The Devil's Doorway

Anthony Mann's best known films are the now-classic auteur Westerns Winchester 73, Bend of the River, The Naked Spur, The Far Country, The Man from Laramie, and The Last Frontier - all of which were celebrated in the pages of Cahiers Du Cinema by Jean-Luc Godard and others in the 1950s, and rediscovered in this country in the 1960s by Andrew Sarris and numerous auteur-theory partisans. By now, in the 1970s, Anthony Mann's westerns form the basis for University courses and published theses. This program unearths an extremely rare, and very interesting/offbeat essay in the genre, The Devil's Doorway, noted by Jim Kitses in his book “Horizons West”:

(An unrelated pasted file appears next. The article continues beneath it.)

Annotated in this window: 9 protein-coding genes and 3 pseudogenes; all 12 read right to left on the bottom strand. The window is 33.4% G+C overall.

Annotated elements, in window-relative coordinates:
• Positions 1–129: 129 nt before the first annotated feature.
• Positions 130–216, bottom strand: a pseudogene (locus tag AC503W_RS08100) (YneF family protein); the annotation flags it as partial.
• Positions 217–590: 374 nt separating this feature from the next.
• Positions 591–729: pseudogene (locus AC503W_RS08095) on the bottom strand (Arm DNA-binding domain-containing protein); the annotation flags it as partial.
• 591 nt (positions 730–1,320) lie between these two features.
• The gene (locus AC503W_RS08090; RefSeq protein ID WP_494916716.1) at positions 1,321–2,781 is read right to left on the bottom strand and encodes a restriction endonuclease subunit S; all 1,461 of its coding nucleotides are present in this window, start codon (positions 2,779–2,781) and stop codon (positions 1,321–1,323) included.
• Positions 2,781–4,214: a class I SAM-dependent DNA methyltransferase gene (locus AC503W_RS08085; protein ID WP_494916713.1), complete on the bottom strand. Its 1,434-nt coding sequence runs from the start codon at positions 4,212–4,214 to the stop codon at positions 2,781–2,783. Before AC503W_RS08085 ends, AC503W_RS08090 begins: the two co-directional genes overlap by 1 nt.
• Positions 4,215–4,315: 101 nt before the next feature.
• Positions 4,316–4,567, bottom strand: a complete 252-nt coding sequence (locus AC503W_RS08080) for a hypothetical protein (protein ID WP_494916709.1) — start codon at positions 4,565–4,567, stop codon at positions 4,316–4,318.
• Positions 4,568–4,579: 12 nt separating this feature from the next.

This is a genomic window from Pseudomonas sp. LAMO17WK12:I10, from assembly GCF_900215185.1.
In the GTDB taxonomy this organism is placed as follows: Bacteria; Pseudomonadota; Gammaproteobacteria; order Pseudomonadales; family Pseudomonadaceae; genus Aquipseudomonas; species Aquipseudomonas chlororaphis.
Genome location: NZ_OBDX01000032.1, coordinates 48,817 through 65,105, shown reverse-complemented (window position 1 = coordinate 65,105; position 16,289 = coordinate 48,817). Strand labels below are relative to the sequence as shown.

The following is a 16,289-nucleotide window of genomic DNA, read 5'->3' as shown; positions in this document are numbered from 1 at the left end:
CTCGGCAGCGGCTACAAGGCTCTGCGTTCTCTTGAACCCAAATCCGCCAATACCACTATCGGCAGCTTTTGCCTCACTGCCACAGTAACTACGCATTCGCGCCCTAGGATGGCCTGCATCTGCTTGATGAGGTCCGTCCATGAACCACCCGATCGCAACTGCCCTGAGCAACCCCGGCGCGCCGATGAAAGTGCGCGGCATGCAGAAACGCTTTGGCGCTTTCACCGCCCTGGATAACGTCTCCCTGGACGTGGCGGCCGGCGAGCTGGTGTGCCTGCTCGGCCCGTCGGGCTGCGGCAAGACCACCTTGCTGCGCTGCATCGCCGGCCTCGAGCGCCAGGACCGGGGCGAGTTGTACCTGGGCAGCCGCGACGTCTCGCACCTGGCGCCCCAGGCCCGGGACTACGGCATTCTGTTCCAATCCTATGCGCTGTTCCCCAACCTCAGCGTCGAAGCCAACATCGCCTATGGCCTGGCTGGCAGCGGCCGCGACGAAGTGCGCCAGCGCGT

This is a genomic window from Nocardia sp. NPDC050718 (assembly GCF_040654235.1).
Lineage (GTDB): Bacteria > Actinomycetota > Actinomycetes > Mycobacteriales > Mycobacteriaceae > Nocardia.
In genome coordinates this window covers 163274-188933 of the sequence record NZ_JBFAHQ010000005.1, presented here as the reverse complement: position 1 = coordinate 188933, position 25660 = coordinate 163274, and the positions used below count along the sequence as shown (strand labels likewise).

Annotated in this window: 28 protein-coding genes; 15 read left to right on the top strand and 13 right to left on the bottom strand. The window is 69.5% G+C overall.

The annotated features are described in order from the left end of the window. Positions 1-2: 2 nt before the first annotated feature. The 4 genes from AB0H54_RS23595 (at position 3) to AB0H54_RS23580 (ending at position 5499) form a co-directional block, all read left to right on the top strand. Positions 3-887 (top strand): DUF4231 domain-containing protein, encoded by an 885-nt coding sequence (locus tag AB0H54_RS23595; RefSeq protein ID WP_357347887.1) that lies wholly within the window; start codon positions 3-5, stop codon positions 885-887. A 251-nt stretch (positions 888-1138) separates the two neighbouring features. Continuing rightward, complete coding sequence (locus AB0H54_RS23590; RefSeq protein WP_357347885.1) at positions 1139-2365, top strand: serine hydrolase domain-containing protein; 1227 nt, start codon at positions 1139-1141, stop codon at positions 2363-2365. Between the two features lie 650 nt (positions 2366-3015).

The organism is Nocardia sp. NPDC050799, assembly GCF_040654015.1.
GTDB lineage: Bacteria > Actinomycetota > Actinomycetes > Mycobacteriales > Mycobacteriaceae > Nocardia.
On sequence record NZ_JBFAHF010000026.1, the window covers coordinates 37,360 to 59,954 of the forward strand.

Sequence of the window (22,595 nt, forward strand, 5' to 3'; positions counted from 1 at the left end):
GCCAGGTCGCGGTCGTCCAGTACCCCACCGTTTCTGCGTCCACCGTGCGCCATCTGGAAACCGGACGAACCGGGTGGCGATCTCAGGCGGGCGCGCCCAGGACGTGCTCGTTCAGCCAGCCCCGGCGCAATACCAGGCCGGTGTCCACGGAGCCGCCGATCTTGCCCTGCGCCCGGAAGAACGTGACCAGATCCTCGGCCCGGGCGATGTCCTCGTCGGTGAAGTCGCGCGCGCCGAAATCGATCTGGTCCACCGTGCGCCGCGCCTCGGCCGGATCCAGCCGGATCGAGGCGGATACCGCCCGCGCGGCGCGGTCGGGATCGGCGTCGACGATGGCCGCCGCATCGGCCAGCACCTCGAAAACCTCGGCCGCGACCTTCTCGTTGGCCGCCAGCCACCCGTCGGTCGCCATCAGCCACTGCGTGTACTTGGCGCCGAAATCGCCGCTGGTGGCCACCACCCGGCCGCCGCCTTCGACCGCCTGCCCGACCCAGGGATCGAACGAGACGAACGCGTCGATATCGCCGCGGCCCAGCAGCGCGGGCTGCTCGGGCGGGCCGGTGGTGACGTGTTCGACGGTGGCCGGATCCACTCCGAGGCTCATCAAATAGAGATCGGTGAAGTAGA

“Thus in the sadly overlooked and surprisingly tough Indian picture, Devil's Doorway, Robert Taylor's Broken Lance, the Shoshone chief who as a Union soldier had won a Congressional Medal of Honour, now finds that under the Homesteading Act Indians cannot own land. ‘Civilization's a great thing.' Attempts to petition the government fail, and Lance is driven to lead his few braves in a pathetic defence of their home against a local posse bolstered by Union Cavalry. His dream of a model community shattered, the idealistic Lance dons his old uniform and moves out into the wreckage to take a bullet and walk, more dead than alive, to the officer opposite who salutes him before he dies. Here Mann had a character of great purity and elemental drive. Society cannot contain such a man, and accordingly the hero is deified, becoming a kind of mythic spirit. As in El Cid ten years later, the film ends on a strange note of dark exaltation - victory through death - and celebrates the uncompromising quality of the character.”

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